This week the Norwegian parliament advanced their ambition to develop deep sea mining in Arctic waters, voting to open an area for exploration in the Norwegian Sea.
The controversial plan has met vigorous opposition from environmental groups, the fishing industry, the EU Commission and marine scientists. Norway’s institute of marine research has also come out against the proposed mining operations citing a lack of scientific data, and the state environmental agency expressed concerns about inadequate assessment. Nevertheless in a vote on Tuesday the proposal met with broad cross-party support in parliament.
Deep sea mining is a developing technology, undertaken by a suite of novel and remarkably destructive methods to extract minerals such as nickel, cobalt, manganese and copper from the seabed. These resources are currently mined on land and are in increasing demand for the transition to renewable energy as they are components of batteries and turbine generators.The practise is controversial due to the uncertainty around its environmental impact. Scientists are agreed that the deep sea ecosystems where the mining activities are proposed are extremely vulnerable, slow-growing, poorly understood, and may take decades or even hundreds of years to recover from mining, if ever. Total habitat destruction is certain in the areas mined, with chemical, light and noise pollution along with sediment plumes predicted over a much wider area. The effects on stores of carbon sequestered on the seabed are unknown.
The area of the Norwegian Sea under consideration extends to 281,000 km2, nearly the size of Italy. Not all of the area is inside Norway’s EEZ however, a proportion is in international waters under Norwegian jurisdiction. More again is in the territorial waters of the Svalbard archipelago; claimed by Norway but contested by Russia, Iceland and others.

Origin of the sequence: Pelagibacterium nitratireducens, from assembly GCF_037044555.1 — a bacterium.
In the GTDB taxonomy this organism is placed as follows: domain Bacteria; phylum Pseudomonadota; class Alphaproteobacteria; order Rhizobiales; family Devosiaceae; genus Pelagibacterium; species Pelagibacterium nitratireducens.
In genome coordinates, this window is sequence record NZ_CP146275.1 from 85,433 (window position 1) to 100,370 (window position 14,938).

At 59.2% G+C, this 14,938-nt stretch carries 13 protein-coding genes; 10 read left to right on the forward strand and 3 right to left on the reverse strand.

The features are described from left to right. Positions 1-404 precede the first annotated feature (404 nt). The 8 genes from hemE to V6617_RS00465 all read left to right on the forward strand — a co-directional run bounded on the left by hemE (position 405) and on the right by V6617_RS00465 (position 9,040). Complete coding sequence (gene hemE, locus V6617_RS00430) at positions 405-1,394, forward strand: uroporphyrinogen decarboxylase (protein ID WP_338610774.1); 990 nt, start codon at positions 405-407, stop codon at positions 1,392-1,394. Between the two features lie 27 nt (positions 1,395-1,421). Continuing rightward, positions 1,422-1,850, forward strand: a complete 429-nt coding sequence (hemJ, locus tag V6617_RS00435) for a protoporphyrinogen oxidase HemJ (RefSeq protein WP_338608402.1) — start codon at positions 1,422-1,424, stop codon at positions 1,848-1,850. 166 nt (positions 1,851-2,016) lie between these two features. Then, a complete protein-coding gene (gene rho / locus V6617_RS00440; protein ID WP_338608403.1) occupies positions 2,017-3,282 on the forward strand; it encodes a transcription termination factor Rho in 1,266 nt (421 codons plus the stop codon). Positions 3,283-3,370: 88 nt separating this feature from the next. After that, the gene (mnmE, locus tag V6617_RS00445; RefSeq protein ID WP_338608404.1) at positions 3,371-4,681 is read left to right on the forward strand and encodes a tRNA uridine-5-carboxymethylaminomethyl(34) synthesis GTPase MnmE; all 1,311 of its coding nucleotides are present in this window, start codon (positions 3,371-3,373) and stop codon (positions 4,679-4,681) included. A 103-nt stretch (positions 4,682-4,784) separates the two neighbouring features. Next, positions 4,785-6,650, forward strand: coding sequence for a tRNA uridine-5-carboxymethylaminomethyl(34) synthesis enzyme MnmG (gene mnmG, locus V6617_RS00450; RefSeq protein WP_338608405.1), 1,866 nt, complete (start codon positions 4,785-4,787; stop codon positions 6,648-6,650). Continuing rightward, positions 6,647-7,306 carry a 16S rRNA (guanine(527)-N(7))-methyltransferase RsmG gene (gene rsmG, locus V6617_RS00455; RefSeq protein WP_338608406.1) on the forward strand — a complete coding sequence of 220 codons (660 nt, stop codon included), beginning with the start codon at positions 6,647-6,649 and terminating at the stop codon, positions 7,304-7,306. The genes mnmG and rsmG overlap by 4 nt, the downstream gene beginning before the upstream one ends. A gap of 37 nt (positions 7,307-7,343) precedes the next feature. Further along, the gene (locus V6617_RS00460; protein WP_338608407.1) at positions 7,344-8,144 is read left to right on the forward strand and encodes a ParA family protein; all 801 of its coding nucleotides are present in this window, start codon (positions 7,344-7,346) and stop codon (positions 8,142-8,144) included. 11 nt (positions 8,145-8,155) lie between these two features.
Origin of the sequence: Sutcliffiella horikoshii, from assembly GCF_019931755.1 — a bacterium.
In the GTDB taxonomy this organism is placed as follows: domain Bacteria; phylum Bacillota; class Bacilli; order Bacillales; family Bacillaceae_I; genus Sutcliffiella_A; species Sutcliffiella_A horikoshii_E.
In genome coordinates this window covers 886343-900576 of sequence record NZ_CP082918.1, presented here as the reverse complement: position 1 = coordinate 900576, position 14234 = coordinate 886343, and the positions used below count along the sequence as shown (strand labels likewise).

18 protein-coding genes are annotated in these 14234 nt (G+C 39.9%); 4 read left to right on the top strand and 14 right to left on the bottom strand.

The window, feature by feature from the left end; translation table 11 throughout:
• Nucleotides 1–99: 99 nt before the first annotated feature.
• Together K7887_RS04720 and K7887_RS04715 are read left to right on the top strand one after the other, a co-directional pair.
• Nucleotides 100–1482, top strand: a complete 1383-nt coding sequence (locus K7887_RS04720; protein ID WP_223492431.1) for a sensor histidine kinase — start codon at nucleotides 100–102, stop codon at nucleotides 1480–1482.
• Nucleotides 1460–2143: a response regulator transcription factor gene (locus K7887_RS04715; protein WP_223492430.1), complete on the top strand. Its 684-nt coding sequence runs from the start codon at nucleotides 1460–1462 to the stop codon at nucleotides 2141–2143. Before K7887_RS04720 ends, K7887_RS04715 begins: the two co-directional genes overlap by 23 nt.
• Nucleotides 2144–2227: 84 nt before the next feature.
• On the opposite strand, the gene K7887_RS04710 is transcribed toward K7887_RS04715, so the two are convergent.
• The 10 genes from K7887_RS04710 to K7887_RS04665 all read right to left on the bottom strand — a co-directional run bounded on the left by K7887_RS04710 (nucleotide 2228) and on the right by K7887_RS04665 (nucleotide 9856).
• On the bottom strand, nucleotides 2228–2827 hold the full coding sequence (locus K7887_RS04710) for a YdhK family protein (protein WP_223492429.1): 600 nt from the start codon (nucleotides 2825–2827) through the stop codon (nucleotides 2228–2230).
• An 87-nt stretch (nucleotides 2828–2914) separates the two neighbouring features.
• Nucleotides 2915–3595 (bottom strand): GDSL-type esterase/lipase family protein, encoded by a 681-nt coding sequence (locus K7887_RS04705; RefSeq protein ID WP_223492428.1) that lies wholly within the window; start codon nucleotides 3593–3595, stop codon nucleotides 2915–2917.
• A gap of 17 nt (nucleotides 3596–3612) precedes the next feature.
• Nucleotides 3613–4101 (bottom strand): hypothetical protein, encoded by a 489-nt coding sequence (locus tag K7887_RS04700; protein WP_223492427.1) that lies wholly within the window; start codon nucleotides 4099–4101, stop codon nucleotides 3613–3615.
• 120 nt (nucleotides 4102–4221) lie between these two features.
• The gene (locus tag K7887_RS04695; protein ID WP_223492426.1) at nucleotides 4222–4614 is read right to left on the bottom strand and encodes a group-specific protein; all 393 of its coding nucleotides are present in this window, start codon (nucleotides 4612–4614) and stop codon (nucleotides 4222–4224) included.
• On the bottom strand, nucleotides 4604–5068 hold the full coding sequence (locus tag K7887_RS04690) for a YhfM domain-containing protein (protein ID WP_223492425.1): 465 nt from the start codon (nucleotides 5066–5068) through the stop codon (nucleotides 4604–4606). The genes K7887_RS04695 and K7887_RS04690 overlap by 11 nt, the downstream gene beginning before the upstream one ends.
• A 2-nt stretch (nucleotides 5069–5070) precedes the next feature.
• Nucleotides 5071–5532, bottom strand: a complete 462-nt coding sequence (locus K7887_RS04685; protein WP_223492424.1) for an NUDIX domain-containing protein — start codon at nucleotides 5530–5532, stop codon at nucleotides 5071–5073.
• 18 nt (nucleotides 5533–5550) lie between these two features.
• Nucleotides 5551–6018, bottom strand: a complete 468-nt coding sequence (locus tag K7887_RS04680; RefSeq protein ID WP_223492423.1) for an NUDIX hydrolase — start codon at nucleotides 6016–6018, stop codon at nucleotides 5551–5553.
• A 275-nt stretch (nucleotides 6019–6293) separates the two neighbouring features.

The 1982 United Nations Convention on the Law of the Sea established the International Seabed Authority (ISA) to regulate the exploration and exploitation of mineral resources of the international seabed, which falls outside any national jurisdiction. Ireland is a member of the ISA and last summer joined calls for a precautionary pause on deep sea mining in international waters. In December 2022 the Irish Government published a Policy Statement on Mineral Exploration and Mining which provided that mining activity should not take place on the Irish seabed until such time as sufficient data is available to adequately assess the potential impacts.
The IWDG is extremely concerned about the development of deep sea mining. Actively planning the degradation and destruction of pristine marine habitat is unacceptable, especially when alternatives sources of minerals exist and the only driver seems to be profit. Norway’s recent decision does not yet extend to the granting of licenses, which must be voted on by parliament. Campaigning will continue both in Norway and internationally and there is still hope that the mining will not ultimately go ahead.
The IWDG has published a document outlining our position on deep sea mining: Deep Sea Mining, a comprehensive review (2022) is available on our website at https://iwdg.ie/deep-sea-mining-a-comprehensive-review/.
Dr Stephen Comerford
Marine Policy Officer